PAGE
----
GPflow is a package for building Gaussian Process models in python, using TensorFlow. A Gaussian Process is a kind of supervised learning model. Some advantages of Gaussian Processes are:

  • Uncertainty is an inherent part of Gaussian Processes. A Gaussian Process can tell you when it does not know the answer.

  • Works well with small datasets. If your data is limited Gaussian Procceses can get the most from your data.

  • Can scale to large datasets. Although Gaussian Processes, admittedly, can be computationally intensive there are ways to scale them to large datasets.

GPflow was originally created by James Hensman and Alexander G. de G. Matthews. Today it is primarily maintained by the company Secondmind.


If you’re new to GPflow we suggest you continue to:

For more in-depth documentation see:

What models are implemented?#

GPflow has a slew of kernels that can be combined in a straightforward way. As for inference, the options are currently:


For GP regression with Gaussian noise, it’s possible to marginalize the function values exactly: you’ll find this in gpflow.models.GPR. You can do maximum likelihood or MCMC for the covariance function parameters.

It’s also possible to do Sparse GP regression using the gpflow.models.SGPR class. This is based on work by Michalis Titsias [Tit09].


For non-Gaussian likelihoods, GPflow has a model that can jointly sample over the function values and the covariance parameters: gpflow.models.GPMC. There’s also a sparse equivalent in gpflow.models.SGPMC, based on Hensman et al. [HMFG15].

Variational inference#

It’s often sufficient to approximate the function values as a Gaussian, for which we follow Opper and Archambeau [OA09] in gpflow.models.VGP. In addition, there is a sparse version based on Hensman et al. [HMG15] in gpflow.models.SVGP. In the Gaussian likelihood case some of the optimization may be done analytically as discussed in Titsias [Tit09] and implemented in gpflow.models.SGPR . All of the sparse methods in GPflow are solidified in Matthews et al. [MHTG16].

The following table summarizes the model options in GPflow.

Gaussian Likelihood

Non-Gaussian (variational)

Non-Gaussian (MCMC)





Sparse approximation




A unified view of many of the relevant references, along with some extensions, and an early discussion of GPflow itself, is given in the PhD thesis of Matthews [Mat17].

Interdomain inference and multioutput GPs#

GPflow has an extensive and flexible framework for specifying interdomain inducing variables for variational approximations. Interdomain variables can greatly improve the effectiveness of a variational approximation, and are used in e.g. Convolutional Gaussian Processes. In particular, they are crucial for defining sensible sparse approximations for multioutput GPs (Multi-output Gaussian processes in GPflow).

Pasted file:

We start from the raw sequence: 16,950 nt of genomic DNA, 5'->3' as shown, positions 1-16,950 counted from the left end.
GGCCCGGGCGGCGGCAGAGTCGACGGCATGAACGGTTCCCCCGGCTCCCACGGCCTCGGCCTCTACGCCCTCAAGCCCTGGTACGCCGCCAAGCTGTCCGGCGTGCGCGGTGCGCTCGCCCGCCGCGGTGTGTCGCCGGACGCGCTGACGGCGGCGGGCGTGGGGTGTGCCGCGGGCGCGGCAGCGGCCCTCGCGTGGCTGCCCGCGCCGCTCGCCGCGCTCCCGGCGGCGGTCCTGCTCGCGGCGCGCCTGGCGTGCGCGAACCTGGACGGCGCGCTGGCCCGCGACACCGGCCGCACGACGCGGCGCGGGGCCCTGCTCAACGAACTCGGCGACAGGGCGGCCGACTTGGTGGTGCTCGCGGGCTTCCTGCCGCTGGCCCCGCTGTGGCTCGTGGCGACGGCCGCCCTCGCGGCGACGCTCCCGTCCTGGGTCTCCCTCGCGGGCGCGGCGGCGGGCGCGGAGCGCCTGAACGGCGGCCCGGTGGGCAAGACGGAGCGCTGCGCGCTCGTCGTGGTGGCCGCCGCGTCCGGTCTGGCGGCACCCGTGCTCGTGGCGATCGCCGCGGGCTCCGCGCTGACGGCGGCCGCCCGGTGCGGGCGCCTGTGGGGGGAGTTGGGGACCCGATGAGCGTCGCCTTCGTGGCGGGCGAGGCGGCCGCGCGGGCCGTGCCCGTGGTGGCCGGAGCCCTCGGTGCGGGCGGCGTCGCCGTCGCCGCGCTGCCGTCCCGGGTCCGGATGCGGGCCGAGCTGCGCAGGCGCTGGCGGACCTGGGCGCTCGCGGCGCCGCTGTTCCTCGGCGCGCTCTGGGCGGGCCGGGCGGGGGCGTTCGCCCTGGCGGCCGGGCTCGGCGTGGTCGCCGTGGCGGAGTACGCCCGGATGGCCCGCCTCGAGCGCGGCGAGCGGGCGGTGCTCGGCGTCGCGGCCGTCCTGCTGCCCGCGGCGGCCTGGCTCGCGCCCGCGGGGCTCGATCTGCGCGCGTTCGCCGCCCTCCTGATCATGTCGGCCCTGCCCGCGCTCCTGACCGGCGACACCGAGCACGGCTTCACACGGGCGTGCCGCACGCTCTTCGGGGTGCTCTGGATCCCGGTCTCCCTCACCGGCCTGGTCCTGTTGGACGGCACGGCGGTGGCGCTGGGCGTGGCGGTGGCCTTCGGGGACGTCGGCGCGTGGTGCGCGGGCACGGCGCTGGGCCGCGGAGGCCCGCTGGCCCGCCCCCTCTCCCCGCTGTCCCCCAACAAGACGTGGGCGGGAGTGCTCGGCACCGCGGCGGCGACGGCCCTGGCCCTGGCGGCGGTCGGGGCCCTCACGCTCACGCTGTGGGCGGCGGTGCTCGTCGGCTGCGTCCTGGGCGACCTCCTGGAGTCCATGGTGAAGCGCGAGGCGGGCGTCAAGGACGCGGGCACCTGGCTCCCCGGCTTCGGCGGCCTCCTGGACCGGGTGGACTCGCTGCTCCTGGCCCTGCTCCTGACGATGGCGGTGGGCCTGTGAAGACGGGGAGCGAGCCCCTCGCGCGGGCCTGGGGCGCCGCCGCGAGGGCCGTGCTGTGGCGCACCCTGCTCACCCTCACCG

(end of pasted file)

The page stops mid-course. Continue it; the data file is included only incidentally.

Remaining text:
GPflow has a unifying design for using multioutput GPs and specifying interdomain approximations. A review of the mathematical background and the resulting software design is described in van der Wilk et al. [vandWilkDJ+20].


For visualisation, the GPLVM [Law03] and Bayesian GPLVM [TL10] models are implemented in GPflow (Bayesian Gaussian process latent variable model (Bayesian GPLVM)).

Heteroskedastic models#

GPflow supports heteroskedastic models by configuring a likelihood object. See examples in Gaussian process regression with varying output noise and Heteroskedastic Likelihood and Multi-Latent GP


  • GPflow is an open source project, and you can find this project on GitHub.

  • If you find any bugs, please file a ticket.

  • If you need help, please use Stack Overflow.

  • If you otherwise need to contact us, the easiest way to get in touch is through our Slack workspace.

If you feel you have some relevant skills and are interested in contributing then please read our notes for contributors and contact us. We maintain a full list of contributors.

Citing GPflow#

To cite GPflow, please reference Matthews et al. [MvandWilkN+17]. Sample BibTeX is given below:

    author = {Matthews, Alexander G. de G. and
              {van der Wilk}, Mark and
              Nickson, Tom and
              Fujii, Keisuke. and
              {Boukouvalas}, Alexis and
              {Le{\'o}n-Villagr{\'a}}, Pablo and
              Ghahramani, Zoubin and
              Hensman, James},
    title = "{{GP}flow: A {G}aussian process library using {T}ensor{F}low}",
    journal = {Journal of Machine Learning Research},
    year = {2017},
    month = {apr},
    volume = {18},
    number = {40},
    pages = {1-6},
    url = {}

Since the publication of the GPflow paper, the software has been significantly extended with the framework for interdomain approximations and multioutput priors. We review the framework and describe the design in van der Wilk et al. [vandWilkDJ+20], which can be cited by users:

  author = {{van der Wilk}, Mark and
            Dutordoir, Vincent and
            John, ST and
            Artemev, Artem and
            Adam, Vincent and
            Hensman, James},
  title = {A Framework for Interdomain and Multioutput {G}aussian Processes},
  year = {2020},
  journal = {arXiv:2003.01115},
  url = {}


James Hensman was supported by an MRC fellowship and Alexander G. de G. Matthews was supported by EPSRC grants EP/I036575/1 and EP/N014162/1.